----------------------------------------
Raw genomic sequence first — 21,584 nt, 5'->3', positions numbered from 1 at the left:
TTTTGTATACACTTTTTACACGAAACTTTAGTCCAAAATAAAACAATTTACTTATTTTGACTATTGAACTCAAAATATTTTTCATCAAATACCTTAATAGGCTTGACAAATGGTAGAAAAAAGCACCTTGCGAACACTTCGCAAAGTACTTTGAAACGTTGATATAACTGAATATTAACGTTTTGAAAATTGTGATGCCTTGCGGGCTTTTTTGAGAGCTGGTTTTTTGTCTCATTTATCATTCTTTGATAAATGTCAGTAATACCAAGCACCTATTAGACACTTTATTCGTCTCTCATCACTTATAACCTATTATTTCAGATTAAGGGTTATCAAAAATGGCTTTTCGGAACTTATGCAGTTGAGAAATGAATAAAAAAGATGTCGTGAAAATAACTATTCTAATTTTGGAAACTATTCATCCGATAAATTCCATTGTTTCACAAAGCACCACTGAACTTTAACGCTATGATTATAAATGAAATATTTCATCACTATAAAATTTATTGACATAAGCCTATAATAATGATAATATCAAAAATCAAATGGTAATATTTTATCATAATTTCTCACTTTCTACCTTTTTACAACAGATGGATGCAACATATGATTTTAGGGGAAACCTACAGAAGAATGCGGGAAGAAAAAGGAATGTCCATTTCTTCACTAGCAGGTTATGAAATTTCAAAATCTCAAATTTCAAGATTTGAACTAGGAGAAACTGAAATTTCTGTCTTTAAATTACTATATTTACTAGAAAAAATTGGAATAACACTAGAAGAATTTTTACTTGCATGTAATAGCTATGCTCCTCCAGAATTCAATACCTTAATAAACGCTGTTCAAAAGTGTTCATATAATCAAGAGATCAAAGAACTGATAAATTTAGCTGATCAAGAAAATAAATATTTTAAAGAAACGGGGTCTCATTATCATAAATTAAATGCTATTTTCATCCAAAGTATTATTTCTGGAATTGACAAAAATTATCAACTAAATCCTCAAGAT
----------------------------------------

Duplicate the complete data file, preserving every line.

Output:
Raw genomic sequence first — 21,584 nt, 5'->3', positions numbered from 1 at the left:
TTTTGTATACACTTTTTACACGAAACTTTAGTCCAAAATAAAACAATTTACTTATTTTGACTATTGAACTCAAAATATTTTTCATCAAATACCTTAATAGGCTTGACAAATGGTAGAAAAAAGCACCTTGCGAACACTTCGCAAAGTACTTTGAAACGTTGATATAACTGAATATTAACGTTTTGAAAATTGTGATGCCTTGCGGGCTTTTTTGAGAGCTGGTTTTTTGTCTCATTTATCATTCTTTGATAAATGTCAGTAATACCAAGCACCTATTAGACACTTTATTCGTCTCTCATCACTTATAACCTATTATTTCAGATTAAGGGTTATCAAAAATGGCTTTTCGGAACTTATGCAGTTGAGAAATGAATAAAAAAGATGTCGTGAAAATAACTATTCTAATTTTGGAAACTATTCATCCGATAAATTCCATTGTTTCACAAAGCACCACTGAACTTTAACGCTATGATTATAAATGAAATATTTCATCACTATAAAATTTATTGACATAAGCCTATAATAATGATAATATCAAAAATCAAATGGTAATATTTTATCATAATTTCTCACTTTCTACCTTTTTACAACAGATGGATGCAACATATGATTTTAGGGGAAACCTACAGAAGAATGCGGGAAGAAAAAGGAATGTCCATTTCTTCACTAGCAGGTTATGAAATTTCAAAATCTCAAATTTCAAGATTTGAACTAGGAGAAACTGAAATTTCTGTCTTTAAATTACTATATTTACTAGAAAAAATTGGAATAACACTAGAAGAATTTTTACTTGCATGTAATAGCTATGCTCCTCCAGAATTCAATACCTTAATAAACGCTGTTCAAAAGTGTTCATATAATCAAGAGATCAAAGAACTGATAAATTTAGCTGATCAAGAAAATAAATATTTTAAAGAAACGGGGTCTCATTATCATAAATTAAATGCTATTTTCATCCAAAGTATTATTTCTGGAATTGACAAAAATTATCAACTAAATCCTCAAGAT